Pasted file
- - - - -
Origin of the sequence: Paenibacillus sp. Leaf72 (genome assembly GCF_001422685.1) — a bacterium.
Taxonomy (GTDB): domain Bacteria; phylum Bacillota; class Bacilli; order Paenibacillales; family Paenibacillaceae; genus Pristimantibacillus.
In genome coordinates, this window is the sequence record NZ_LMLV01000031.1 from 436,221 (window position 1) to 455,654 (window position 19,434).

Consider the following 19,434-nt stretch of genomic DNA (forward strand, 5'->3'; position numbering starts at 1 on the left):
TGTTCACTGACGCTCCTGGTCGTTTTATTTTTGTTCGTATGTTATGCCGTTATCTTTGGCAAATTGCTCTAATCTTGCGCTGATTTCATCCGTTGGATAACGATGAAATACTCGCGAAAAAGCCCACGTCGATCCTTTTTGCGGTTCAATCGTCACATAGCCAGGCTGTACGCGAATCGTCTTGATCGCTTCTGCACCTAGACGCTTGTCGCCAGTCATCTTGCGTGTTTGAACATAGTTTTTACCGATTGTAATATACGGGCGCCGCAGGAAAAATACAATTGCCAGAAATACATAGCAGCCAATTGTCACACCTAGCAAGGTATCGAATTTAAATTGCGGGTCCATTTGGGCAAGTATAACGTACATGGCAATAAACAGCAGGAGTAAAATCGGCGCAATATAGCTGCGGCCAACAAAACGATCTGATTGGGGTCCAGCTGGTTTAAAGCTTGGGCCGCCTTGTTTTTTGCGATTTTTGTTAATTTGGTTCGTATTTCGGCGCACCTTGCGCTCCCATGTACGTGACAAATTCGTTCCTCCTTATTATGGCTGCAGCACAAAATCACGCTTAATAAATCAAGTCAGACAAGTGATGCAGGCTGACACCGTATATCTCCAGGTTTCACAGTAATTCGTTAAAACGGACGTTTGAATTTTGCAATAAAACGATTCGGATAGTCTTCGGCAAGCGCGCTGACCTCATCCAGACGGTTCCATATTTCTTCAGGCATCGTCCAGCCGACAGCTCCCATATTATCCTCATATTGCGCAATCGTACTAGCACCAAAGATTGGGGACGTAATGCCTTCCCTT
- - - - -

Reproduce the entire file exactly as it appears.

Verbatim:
Origin of the sequence: Paenibacillus sp. Leaf72 (genome assembly GCF_001422685.1) — a bacterium.
Taxonomy (GTDB): domain Bacteria; phylum Bacillota; class Bacilli; order Paenibacillales; family Paenibacillaceae; genus Pristimantibacillus.
In genome coordinates, this window is the sequence record NZ_LMLV01000031.1 from 436,221 (window position 1) to 455,654 (window position 19,434).

Consider the following 19,434-nt stretch of genomic DNA (forward strand, 5'->3'; position numbering starts at 1 on the left):
TGTTCACTGACGCTCCTGGTCGTTTTATTTTTGTTCGTATGTTATGCCGTTATCTTTGGCAAATTGCTCTAATCTTGCGCTGATTTCATCCGTTGGATAACGATGAAATACTCGCGAAAAAGCCCACGTCGATCCTTTTTGCGGTTCAATCGTCACATAGCCAGGCTGTACGCGAATCGTCTTGATCGCTTCTGCACCTAGACGCTTGTCGCCAGTCATCTTGCGTGTTTGAACATAGTTTTTACCGATTGTAATATACGGGCGCCGCAGGAAAAATACAATTGCCAGAAATACATAGCAGCCAATTGTCACACCTAGCAAGGTATCGAATTTAAATTGCGGGTCCATTTGGGCAAGTATAACGTACATGGCAATAAACAGCAGGAGTAAAATCGGCGCAATATAGCTGCGGCCAACAAAACGATCTGATTGGGGTCCAGCTGGTTTAAAGCTTGGGCCGCCTTGTTTTTTGCGATTTTTGTTAATTTGGTTCGTATTTCGGCGCACCTTGCGCTCCCATGTACGTGACAAATTCGTTCCTCCTTATTATGGCTGCAGCACAAAATCACGCTTAATAAATCAAGTCAGACAAGTGATGCAGGCTGACACCGTATATCTCCAGGTTTCACAGTAATTCGTTAAAACGGACGTTTGAATTTTGCAATAAAACGATTCGGATAGTCTTCGGCAAGCGCGCTGACCTCATCCAGACGGTTCCATATTTCTTCAGGCATCGTCCAGCCGACAGCTCCCATATTATCCTCATATTGCGCAATCGTACTAGCACCAAAGATTGGGGACGTAATGCCTTCCCTT